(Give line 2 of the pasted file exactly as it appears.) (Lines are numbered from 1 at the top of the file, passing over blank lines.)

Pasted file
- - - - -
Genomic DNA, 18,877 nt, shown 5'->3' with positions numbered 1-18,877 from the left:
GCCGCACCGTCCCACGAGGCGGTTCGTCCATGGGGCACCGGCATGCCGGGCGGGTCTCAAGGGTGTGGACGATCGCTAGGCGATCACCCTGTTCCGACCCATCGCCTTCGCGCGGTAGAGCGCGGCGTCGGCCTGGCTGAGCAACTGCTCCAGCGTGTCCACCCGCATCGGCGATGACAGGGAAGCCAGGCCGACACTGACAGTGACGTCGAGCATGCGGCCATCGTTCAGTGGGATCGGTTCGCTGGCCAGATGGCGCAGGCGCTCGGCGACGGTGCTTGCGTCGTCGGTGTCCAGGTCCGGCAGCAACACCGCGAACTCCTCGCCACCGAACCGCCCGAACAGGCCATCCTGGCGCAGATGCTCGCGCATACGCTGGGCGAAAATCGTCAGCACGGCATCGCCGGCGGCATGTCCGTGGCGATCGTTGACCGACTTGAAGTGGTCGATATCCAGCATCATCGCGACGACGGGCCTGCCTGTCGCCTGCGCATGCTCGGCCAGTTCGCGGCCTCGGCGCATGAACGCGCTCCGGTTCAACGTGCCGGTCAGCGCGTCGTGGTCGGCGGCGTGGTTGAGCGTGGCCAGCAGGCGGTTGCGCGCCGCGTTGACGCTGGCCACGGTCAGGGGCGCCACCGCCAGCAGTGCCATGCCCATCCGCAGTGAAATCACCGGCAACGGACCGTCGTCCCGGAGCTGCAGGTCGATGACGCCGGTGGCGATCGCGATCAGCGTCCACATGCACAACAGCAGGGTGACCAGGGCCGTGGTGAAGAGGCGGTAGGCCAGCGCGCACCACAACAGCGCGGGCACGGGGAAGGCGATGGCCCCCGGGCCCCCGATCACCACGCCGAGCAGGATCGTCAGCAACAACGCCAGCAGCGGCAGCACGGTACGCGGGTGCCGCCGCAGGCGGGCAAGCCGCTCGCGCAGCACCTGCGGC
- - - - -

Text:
GCCGCACCGTCCCACGAGGCGGTTCGTCCATGGGGCACCGGCATGCCGGGCGGGTCTCAAGGGTGTGGACGATCGCTAGGCGATCACCCTGTTCCGACCCATCGCCTTCGCGCGGTAGAGCGCGGCGTCGGCCTGGCTGAGCAACTGCTCCAGCGTGTCCACCCGCATCGGCGATGACAGGGAAGCCAGGCCGACACTGACAGTGACGTCGAGCATGCGGCCATCGTTCAGTGGGATCGGTTCGCTGGCCAGATGGCGCAGGCGCTCGGCGACGGTGCTTGCGTCGTCGGTGTCCAGGTCCGGCAGCAACACCGCGAACTCCTCGCCACCGAACCGCCCGAACAGGCCATCCTGGCGCAGATGCTCGCGCATACGCTGGGCGAAAATCGTCAGCACGGCATCGCCGGCGGCATGTCCGTGGCGATCGTTGACCGACTTGAAGTGGTCGATATCCAGCATCATCGCGACGACGGGCCTGCCTGTCGCCTGCGCATGCTCGGCCAGTTCGCGGCCTCGGCGCATGAACGCGCTCCGGTTCAACGTGCCGGTCAGCGCGTCGTGGTCGGCGGCGTGGTTGAGCGTGGCCAGCAGGCGGTTGCGCGCCGCGTTGACGCTGGCCACGGTCAGGGGCGCCACCGCCAGCAGTGCCATGCCCATCCGCAGTGAAATCACCGGCAACGGACCGTCGTCCCGGAGCTGCAGGTCGATGACGCCGGTGGCGATCGCGATCAGCGTCCACATGCACAACAGCAGGGTGACCAGGGCCGTGGTGAAGAGGCGGTAGGCCAGCGCGCACCACAACAGCGCGGGCACGGGGAAGGCGATGGCCCCCGGGCCCCCGATCACCACGCCGAGCAGGATCGTCAGCAACAACGCCAGCAGCGGCAGCACGGTACGCGGGTGCCGCCGCAGGCGGGCAAGCCGCTCGCGCAGCACCTGCGGC